But day two is where the more exciting advancements happen. There is a shift taking place from availability to optimization. You have service level objectives to achieve, so how do you optimize all components – compute, storage, and networks? You’re certainly not going to get all the insight you need to make informed decisions from the controllers.

In order to maximize their value in the SDN environment, performance management software needs to make recommendations for the controllers. In doing so, it must be able to interpret metrics that are inherently abstract.

The way performance management software detects baseline performance of your infrastructure today doesn’t apply well in SDNs. It’s much more complex. That software can’t look at just one variable. It has to understand the topological underpinnings and how many variables interact with each other in order to establish dependency relationships between components. That’s the crux of performance management in SDNs – taking data that may seem irrelevant by itself and extrapolating information, so you know if a virtual machine is about to have a problem and where it needs to be placed.

Will performance monitoring and control systems merge?

cloud merge2
Performance monitoring and SDN control systems should remain separate, but aligned. The reality is no one is ripping and replacing their existing data center networks overnight. We’ll have hybrid infrastructures for at least the next decade, and you’ll need to monitor metrics from both the physical and virtual from a single screen.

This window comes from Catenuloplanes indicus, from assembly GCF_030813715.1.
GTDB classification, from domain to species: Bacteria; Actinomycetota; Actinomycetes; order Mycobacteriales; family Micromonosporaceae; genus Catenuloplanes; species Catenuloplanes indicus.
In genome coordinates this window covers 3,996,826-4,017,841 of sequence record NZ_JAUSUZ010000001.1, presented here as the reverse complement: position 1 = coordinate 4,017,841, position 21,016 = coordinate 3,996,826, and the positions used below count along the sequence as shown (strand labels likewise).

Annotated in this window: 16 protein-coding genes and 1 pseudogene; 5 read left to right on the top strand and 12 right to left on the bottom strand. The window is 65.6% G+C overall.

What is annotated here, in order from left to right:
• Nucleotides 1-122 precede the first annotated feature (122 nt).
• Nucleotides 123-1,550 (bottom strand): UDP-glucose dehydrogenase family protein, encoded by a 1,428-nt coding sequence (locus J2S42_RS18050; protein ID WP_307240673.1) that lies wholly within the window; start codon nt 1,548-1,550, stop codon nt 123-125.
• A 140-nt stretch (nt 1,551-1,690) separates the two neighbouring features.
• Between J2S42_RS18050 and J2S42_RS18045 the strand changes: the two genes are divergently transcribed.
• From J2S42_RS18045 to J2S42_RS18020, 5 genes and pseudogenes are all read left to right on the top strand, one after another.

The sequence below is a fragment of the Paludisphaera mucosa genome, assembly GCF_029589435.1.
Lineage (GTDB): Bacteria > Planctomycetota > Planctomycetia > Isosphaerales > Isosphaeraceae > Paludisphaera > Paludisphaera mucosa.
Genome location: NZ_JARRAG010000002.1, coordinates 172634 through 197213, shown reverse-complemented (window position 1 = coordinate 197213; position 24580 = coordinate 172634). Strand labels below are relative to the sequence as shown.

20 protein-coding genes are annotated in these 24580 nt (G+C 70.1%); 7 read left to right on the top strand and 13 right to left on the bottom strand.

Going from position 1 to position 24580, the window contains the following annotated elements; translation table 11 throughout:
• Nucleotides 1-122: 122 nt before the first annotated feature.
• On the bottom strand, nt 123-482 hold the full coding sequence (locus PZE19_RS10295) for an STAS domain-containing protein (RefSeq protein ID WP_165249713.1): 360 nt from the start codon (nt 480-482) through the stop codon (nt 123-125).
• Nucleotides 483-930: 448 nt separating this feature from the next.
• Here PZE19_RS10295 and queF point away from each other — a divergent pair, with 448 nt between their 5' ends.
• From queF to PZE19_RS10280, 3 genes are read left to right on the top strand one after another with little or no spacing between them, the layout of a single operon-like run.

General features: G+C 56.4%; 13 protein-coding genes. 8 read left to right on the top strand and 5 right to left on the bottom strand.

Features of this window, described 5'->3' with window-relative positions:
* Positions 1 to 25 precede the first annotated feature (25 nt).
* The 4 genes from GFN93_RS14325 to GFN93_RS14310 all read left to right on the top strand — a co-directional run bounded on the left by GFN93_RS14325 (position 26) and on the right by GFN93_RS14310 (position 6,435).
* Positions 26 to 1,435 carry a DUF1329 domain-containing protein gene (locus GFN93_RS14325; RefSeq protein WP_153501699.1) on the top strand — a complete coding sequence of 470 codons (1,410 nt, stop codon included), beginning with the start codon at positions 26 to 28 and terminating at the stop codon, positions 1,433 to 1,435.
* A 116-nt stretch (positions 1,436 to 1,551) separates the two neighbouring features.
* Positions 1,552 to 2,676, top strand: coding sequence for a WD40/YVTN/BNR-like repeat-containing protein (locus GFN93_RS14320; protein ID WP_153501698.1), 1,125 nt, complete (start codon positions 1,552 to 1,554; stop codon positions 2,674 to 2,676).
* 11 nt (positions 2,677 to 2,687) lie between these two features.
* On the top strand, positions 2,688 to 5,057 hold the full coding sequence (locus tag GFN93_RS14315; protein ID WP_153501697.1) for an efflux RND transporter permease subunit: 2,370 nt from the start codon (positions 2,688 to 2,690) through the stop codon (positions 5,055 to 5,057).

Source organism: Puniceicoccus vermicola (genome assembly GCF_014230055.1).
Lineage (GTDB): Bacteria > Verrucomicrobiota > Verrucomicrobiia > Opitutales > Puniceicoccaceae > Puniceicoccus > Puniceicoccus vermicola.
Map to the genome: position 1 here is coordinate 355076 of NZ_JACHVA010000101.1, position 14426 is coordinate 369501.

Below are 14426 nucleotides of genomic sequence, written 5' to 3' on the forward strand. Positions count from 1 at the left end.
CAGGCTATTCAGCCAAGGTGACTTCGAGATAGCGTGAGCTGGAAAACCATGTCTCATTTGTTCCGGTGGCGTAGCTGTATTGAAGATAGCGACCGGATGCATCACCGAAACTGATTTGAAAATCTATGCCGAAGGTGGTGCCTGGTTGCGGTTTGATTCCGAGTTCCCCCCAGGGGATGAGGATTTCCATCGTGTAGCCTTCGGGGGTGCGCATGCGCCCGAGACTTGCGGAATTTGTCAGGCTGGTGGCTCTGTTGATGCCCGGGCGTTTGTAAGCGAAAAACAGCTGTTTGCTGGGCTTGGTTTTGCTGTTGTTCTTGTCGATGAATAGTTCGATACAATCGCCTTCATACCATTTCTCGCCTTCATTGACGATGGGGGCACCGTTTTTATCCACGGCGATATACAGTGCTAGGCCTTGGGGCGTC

A monolithic SDN controller/reporter which attempts to bring together metrics from the physical and logical – across multiple vendor platforms – would be an enormous undertaking, and one destined to be brittle and hard to manage. OpenFlow, in particular, grows out of that UNIX ‘Do One Thing Well’ philosophy, so it really requires (pardon the business cliché) a ‘best of breed’ approach. The controllers simply aren’t designed to collect the breadth of data from your environment that a dedicated performance management platform can. Especially when most controllers are pure virtual plays. They communicate to devices via OpenFlow or live entirely within the hypervisors. Their knowledge of the physical underpinning is quite limited.

The future of performance management in SDN

The Holy Grail of performance management would be complete vendor neutrality, being able to leverage a set of APIs for a real-time view of rapidly changing topologies, and being able to seamlessly combine metrics from physical switches – like bytes in and bytes out – with metrics from the controllers. If the industry is going to shift from simple performance monitoring to more advanced performance management, these applications must understand the resource dependencies and constraints in a virtualized network environment and be able to work in tandem with the controllers to recommend optimal utilization.

If we get to that model, performance management really becomes another critical network service, like a DNS or a DHCP.

Vess Bakalov is Senior Vice President and Chief Technology Officer of SevOne.